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Limited liability companies are entities created by state statutes that have their rights and responsibilities governed by a contract—typically called an Operating Agreement—among the owners.  This gives the owners/member of the LLC, great flexibility in creating the entity, but also allows for important provisions to be forgotten or not provided for properly.  Including specific provisions on Management is a must for an Operating Agreement where the LLC could be managed by its Members, a Manager or a Board.  Without strong management description, the Company could be subject to the state’s default statute and run into difficult fiduciary duty issues.

Management in a corporation is mandated by the state’s corporate statute and separates ownership from direct management.  Management flows down from the owners:

  • shareholders elect directors each year at the annual shareholder meeting,
  • those directors manage the business and affairs of the corporation and elect officers, and
  • the corporate officers then exercise and implement the business and affairs of the corporation.

In contrast, the LLC statute looks to the terms of the Operating Agreement for management provision, and if the Operating Agreement is silent, the default is for management by the members or owners of the LLC, in proportion to their ownership percentage.  As a result, ownership is directly linked to management, without the separation inherent in a corporation.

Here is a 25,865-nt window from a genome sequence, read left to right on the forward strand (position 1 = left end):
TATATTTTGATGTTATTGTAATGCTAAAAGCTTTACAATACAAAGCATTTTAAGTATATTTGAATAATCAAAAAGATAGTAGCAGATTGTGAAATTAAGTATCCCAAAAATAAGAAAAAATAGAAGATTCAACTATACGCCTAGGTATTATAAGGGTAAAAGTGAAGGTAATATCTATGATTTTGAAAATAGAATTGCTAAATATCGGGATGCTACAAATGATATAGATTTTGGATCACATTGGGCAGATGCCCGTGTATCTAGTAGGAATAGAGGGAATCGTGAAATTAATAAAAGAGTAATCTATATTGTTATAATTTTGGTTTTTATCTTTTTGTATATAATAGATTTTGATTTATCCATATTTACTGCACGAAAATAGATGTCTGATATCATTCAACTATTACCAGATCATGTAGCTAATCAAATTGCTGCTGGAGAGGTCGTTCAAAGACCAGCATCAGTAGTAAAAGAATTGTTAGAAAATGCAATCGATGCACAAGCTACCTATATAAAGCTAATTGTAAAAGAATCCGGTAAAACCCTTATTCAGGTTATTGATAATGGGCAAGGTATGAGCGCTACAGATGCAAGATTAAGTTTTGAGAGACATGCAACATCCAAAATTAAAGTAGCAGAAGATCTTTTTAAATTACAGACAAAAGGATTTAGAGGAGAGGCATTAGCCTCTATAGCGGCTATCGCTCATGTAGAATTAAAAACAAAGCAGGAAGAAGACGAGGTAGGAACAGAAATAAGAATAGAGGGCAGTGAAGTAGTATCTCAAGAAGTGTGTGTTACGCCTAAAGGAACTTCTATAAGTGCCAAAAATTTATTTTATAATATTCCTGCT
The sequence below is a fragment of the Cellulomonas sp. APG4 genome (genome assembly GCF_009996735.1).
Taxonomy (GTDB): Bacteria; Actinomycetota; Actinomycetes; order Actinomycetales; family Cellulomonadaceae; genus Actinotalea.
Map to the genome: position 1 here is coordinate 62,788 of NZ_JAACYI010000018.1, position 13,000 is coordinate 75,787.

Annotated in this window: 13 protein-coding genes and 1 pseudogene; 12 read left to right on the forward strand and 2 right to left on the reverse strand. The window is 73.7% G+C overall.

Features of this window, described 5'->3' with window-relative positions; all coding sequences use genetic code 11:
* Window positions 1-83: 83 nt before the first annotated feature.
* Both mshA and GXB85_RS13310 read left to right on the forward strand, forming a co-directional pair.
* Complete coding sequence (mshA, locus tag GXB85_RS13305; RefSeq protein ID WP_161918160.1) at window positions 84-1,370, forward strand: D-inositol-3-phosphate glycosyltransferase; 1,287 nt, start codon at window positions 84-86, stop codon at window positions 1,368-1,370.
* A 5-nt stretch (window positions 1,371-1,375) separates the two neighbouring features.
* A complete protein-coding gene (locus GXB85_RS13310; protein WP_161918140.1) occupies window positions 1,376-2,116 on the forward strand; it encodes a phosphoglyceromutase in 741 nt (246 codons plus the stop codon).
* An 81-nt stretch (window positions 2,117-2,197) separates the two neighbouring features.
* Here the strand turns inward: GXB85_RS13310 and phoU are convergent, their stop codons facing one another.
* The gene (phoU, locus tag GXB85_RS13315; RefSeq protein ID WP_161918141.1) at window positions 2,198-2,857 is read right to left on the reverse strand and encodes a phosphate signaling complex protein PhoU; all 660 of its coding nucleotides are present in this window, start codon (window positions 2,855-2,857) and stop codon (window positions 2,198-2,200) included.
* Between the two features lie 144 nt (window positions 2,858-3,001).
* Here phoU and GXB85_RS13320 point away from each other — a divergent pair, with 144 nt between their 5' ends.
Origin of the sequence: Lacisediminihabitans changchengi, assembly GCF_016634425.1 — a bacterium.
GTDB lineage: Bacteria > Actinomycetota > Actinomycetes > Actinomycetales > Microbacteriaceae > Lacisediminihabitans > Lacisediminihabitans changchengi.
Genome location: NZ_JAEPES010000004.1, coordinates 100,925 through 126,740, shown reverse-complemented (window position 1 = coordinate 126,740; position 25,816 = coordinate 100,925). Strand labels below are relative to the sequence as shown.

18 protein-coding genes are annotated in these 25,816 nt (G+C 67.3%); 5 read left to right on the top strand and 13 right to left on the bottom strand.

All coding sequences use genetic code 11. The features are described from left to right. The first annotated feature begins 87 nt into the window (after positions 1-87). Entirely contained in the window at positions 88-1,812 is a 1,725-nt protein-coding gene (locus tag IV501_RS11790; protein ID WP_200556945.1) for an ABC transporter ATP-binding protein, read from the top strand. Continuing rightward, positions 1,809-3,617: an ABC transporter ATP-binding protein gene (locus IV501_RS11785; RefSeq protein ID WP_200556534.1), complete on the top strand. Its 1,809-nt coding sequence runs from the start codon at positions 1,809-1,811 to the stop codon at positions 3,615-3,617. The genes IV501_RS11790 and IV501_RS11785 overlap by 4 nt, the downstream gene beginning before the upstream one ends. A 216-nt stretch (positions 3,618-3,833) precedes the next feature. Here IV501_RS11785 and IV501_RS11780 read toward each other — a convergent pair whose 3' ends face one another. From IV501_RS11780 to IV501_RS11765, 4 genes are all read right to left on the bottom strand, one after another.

However, if you are reading this blog, you do not want to know what happens if you forget to include a management provision in your Operating Agreement, you want to know the various ways LLCs can be managed.

Just like the default statutory provision, many LLCs are “Member-Managed.”  These are typically seen in a single-member LLC, but can be used in a multi-member LLC as well.  Aside from any provisions that require a supermajority consent, the wishes of the member or members owning a majority of the ownership in an LLC, will govern.  With one member, this is very simple to execute.  With two members, outside of a 50/50 ownership, this can also be very simple to execute; the majority member wins each time.  However, with a 50/50 ownership situation or multiple members with no clear majority owner (20/20/20/20/20), the mechanics of making simple management decisions can be burdensome on the business.

More frequently, LLCs are governed by “Managers.”  Typically, one Manager is elected by majority vote of the Members and that Manager will govern the business and affairs of the LLC.  Again, if there is a majority Member, that Member would always prevail.  While Managers are frequently also Members, unless you include that requirement in the Operating Agreement, it is not necessary.